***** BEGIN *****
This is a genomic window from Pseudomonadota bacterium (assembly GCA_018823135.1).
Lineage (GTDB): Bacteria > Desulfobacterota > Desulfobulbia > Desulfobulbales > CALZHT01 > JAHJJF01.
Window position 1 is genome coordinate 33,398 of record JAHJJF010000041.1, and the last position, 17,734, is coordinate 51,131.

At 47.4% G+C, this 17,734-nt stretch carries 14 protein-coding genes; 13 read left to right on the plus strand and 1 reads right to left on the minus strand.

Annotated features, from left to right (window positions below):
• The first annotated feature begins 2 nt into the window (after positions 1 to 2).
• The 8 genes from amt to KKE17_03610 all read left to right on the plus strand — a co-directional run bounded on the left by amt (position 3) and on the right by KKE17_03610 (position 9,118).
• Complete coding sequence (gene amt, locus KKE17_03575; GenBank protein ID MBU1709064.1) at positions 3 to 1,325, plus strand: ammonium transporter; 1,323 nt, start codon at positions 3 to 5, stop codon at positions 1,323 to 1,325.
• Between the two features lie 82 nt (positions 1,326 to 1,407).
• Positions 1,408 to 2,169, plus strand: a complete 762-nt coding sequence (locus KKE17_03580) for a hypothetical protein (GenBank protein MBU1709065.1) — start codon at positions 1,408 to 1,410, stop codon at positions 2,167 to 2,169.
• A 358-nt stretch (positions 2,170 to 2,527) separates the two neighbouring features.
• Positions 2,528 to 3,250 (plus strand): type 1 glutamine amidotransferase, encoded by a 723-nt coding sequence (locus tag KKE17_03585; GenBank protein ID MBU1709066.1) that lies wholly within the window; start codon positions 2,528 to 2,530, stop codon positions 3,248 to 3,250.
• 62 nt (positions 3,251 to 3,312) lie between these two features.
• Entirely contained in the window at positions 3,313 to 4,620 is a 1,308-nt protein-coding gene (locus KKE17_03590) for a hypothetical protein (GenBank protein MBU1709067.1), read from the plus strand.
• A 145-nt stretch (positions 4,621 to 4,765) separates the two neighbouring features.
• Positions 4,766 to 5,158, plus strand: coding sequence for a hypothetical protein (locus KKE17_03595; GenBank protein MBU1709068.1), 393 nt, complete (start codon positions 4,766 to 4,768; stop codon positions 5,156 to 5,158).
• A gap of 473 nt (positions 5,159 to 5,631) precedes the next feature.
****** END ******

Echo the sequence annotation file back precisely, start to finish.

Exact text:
This is a genomic window from Pseudomonadota bacterium (assembly GCA_018823135.1).
Lineage (GTDB): Bacteria > Desulfobacterota > Desulfobulbia > Desulfobulbales > CALZHT01 > JAHJJF01.
Window position 1 is genome coordinate 33,398 of record JAHJJF010000041.1, and the last position, 17,734, is coordinate 51,131.

At 47.4% G+C, this 17,734-nt stretch carries 14 protein-coding genes; 13 read left to right on the plus strand and 1 reads right to left on the minus strand.

Annotated features, from left to right (window positions below):
• The first annotated feature begins 2 nt into the window (after positions 1 to 2).
• The 8 genes from amt to KKE17_03610 all read left to right on the plus strand — a co-directional run bounded on the left by amt (position 3) and on the right by KKE17_03610 (position 9,118).
• Complete coding sequence (gene amt, locus KKE17_03575; GenBank protein ID MBU1709064.1) at positions 3 to 1,325, plus strand: ammonium transporter; 1,323 nt, start codon at positions 3 to 5, stop codon at positions 1,323 to 1,325.
• Between the two features lie 82 nt (positions 1,326 to 1,407).
• Positions 1,408 to 2,169, plus strand: a complete 762-nt coding sequence (locus KKE17_03580) for a hypothetical protein (GenBank protein MBU1709065.1) — start codon at positions 1,408 to 1,410, stop codon at positions 2,167 to 2,169.
• A 358-nt stretch (positions 2,170 to 2,527) separates the two neighbouring features.
• Positions 2,528 to 3,250 (plus strand): type 1 glutamine amidotransferase, encoded by a 723-nt coding sequence (locus tag KKE17_03585; GenBank protein ID MBU1709066.1) that lies wholly within the window; start codon positions 2,528 to 2,530, stop codon positions 3,248 to 3,250.
• 62 nt (positions 3,251 to 3,312) lie between these two features.
• Entirely contained in the window at positions 3,313 to 4,620 is a 1,308-nt protein-coding gene (locus KKE17_03590) for a hypothetical protein (GenBank protein MBU1709067.1), read from the plus strand.
• A 145-nt stretch (positions 4,621 to 4,765) separates the two neighbouring features.
• Positions 4,766 to 5,158, plus strand: coding sequence for a hypothetical protein (locus KKE17_03595; GenBank protein MBU1709068.1), 393 nt, complete (start codon positions 4,766 to 4,768; stop codon positions 5,156 to 5,158).
• A gap of 473 nt (positions 5,159 to 5,631) precedes the next feature.